Tag: pocket computer

Pixels to iPhones

🔗 WE SWITCHED FROM ANDROID PIXEL TO IPHONE – B3N.ORG

We’ve exclusively used the Google Nexus (now Pixel) lines for the last 7-years, so this is quite the change. I like the Nexus/Pixel lineup for their predictable security lifecycle (compared to other Android manufacturers), lack of bloatware, and consistent UI.

Since the smart watch ecosystem never managed to produce anything small enough or good enough, my wife has been thinking about an iPhone SE / Apple Watch combo.

I’ve been looking at options and researching how iPhones have come along in the years since we had them and how much it will cost us to make the switch.

I had to reboot the Pixel several times to fix issues every few days. Bluetooth works on the iPhone.

I can’t agree more about Bluetooth. We have owned Nexus/ Pixel phones for the past 8 years. The bluetooth has always been a problem for the Pixel phones. They’ll pair to headphones, but will still play through the phone’s speaker. Or will simply refuse to pair, pretending Bluetooth doesn’t exist, nor does any other device.

Though one major loss I had failed to consider in our impending move to iPhone was the lack of call screening.

So, Google’s Pixel call screener is a massive advantage over anything iPhone has–the virtual assistant with live transcription on Pixel is a feature iPhone lacks. With iPhone, I pretty much have to let unknown callers go to voicemail, and then we’re playing phone tag.

The number of calls I get daily that I never see, or that I can have Google’s Assistant screen for me is superb. I open the phone app sometimes to see 20 voicemails of 5-7 seconds for robo callers who weren’t quick enough to hang up.

Even when a call does get through, I can press a button to have Google answer the call and display the text of what is being said by the caller. At which point I can either have the robot continue to ask questions or answer the call myself.

We will continue to use Google Fi as a carrier. Their pay-for-what-you-use pricing continues to frustrate all of the major carrier sales people we encounter in electronics stores. They stride up to us with huge smiles asking how much we pay for our cell phones.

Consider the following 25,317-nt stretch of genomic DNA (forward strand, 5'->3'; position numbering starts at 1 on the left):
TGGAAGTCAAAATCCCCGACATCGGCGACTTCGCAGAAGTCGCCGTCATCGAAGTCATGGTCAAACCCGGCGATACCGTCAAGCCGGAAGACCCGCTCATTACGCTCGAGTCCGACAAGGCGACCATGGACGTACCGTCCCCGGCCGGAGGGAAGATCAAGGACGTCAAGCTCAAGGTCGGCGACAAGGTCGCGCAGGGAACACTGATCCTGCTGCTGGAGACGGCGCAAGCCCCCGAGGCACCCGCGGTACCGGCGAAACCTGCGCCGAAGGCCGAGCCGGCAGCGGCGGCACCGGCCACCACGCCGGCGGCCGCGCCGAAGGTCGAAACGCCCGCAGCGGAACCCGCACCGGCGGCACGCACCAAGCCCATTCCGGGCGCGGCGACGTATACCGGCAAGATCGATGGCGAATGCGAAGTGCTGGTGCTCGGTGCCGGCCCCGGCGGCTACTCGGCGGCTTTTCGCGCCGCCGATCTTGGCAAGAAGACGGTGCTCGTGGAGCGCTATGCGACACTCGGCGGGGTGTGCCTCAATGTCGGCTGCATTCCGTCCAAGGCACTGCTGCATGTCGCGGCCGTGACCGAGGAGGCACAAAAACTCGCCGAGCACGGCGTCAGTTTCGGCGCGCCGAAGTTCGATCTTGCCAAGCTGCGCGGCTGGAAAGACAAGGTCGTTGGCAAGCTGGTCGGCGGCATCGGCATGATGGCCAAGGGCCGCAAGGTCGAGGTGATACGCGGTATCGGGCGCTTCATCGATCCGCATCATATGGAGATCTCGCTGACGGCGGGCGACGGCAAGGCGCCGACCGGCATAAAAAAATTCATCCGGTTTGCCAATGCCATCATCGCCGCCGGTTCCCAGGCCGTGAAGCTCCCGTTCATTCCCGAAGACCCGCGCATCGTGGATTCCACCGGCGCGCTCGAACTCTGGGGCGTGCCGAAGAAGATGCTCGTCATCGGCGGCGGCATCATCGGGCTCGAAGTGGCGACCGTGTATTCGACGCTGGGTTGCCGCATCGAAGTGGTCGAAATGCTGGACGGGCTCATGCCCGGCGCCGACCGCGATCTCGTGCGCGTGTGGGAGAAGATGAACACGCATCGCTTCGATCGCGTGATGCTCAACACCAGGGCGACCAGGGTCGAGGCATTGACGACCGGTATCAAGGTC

On average $90/month for about 3GB of data between us. The most we’ve used (since Feb. 2020) is 5.36GB and paid $115.

After using the Pixel’s “a” models which set us back $350-400, the iPhone SE’s $500 price tag is bearable. While the prices on the iPhone 13 line starting at $700 is hard to swallow.

I don’t care about 5g. We don’t have a plan with it and I don’t see the need. It frustrates me in 2022 I need to give up my beloved USB-C port for a proprietary lightening connector again. I lose my headphone jack (yes, I still enjoy wired headphones) and I gain wireless charging.

But none of that excites me. It feels like more money for less phone. Though the iPhone does appear to have caught up too and surpassed the Pixel’s photo processing.

We are still debating the right time to buy new phones. It’s not like they ever go on any meaningful sale. Maybe we swap carriers again and take advantage of them. We’ve made the round from AT&T, Verizon, Sprint (RIP), and T-Mobile. We live in a major metro area so the reception on every carrier is nearly identical. There’s noticeable drop when you get into the rural areas of the country off Verizon’s network, but that’s not worth paying for those rare times.

The cost of swapping the ubiquitous USB-C cords all over the house (and cars) for Lightening doesn’t excite me. Wireless charging seems neat but we’ve never had that either. So more new hardware to support it. It’s an expensive purchase that begets more purchases. And I refuse to use the glass computer without a case. I don’t understand those of you running around with naked phones. And AppleCare… Is it worth it? I haven’t even looked at how expensive that’s gotten. There’s a certain joy (and privilege) to being able to walk into a Best Buy and replace your phone for $400 if something happens to it.